Book #9: The Bell Jar

From one book that made me wax philosophical and go all melancholy to another that (probably) will. Next I get to read The Bell Jar by Sylvia Plath.

"The Bell Jar" Sylvia Plath hardcover

Now, I like Sylvia Plath. I haven’t read any of her books, but I have read her poetry. It’s very sad, but very beautiful. I guess that sums up Sylvia Plath as a whole, doesn’t it?

Here’s a quick anecdote about my early exposure to Sylvia Plath: My sophomore year I went to the English department costume party at my professors’ house. I wound up talking to this girl whose head was in a cardboard box. I didn’t look closely at the box at first, but I was intrigued.

“Who are you?” I asked.

“Sylvia Plath,” she answered. After that, I noticed that the box was drawn on to look like an oven.

I proceeded to laugh heartily for a long time. I probably freaked her out, because I spent the rest of the night giggling every time I looked at her.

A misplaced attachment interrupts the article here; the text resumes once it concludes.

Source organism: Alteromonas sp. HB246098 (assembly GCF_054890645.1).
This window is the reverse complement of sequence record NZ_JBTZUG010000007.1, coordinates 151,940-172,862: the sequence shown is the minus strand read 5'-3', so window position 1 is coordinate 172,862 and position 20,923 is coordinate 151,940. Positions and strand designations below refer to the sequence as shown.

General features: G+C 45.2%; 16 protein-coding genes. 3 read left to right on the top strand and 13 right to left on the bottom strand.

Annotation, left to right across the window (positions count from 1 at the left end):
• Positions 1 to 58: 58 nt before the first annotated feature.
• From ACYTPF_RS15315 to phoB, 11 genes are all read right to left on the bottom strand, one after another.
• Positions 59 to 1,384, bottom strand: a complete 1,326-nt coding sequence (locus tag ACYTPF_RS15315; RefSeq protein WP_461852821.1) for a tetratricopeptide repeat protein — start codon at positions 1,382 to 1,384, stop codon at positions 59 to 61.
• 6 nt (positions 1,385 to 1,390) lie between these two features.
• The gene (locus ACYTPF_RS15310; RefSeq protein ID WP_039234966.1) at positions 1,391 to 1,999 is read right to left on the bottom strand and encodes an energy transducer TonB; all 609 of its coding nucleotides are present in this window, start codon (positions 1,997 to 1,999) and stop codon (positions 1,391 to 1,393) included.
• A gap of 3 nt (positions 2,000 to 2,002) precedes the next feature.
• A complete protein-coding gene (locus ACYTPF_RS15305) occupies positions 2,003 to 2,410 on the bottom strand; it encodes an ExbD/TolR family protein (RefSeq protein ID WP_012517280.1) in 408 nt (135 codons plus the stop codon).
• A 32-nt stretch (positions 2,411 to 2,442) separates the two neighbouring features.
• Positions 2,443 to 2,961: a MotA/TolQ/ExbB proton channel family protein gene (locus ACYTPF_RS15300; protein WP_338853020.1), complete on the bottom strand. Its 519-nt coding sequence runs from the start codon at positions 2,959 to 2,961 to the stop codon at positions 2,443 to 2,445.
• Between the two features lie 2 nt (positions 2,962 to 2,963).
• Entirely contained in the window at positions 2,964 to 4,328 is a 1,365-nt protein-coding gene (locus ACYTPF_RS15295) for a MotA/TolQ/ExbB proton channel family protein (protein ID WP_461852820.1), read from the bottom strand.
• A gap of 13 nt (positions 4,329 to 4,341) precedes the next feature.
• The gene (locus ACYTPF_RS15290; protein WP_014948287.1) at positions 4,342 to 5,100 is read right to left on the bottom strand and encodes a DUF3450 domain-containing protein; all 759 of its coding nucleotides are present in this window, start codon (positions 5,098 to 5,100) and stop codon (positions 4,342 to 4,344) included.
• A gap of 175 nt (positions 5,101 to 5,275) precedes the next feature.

This is going to be a very painful, intriguing descent into madness, I fear. The Bell Jar is one of those books that most people in the English-nerdy world at least know about, even if they haven’t read it. I know going in that it’s going to be depressing and intense.

I’m a little nervous for this one. I know going in that I’m going to follow Esther Greenwood’s slow fall into insanity and despair. And, knowing Plath, it’s probably going to be pretty intense. I don’t want to slowly descend into my own madness! I have a couple Goodreads friends who’ve read this one. One of them wrote a review that says only, “eerily relatable. that’s all.”

I was sort of expecting to find Esther at least a little relatable, because I’ve heard things. But, as I’m sure you must understand, I’m a bit nervous about relating to this particular character.

Here goes nothing.

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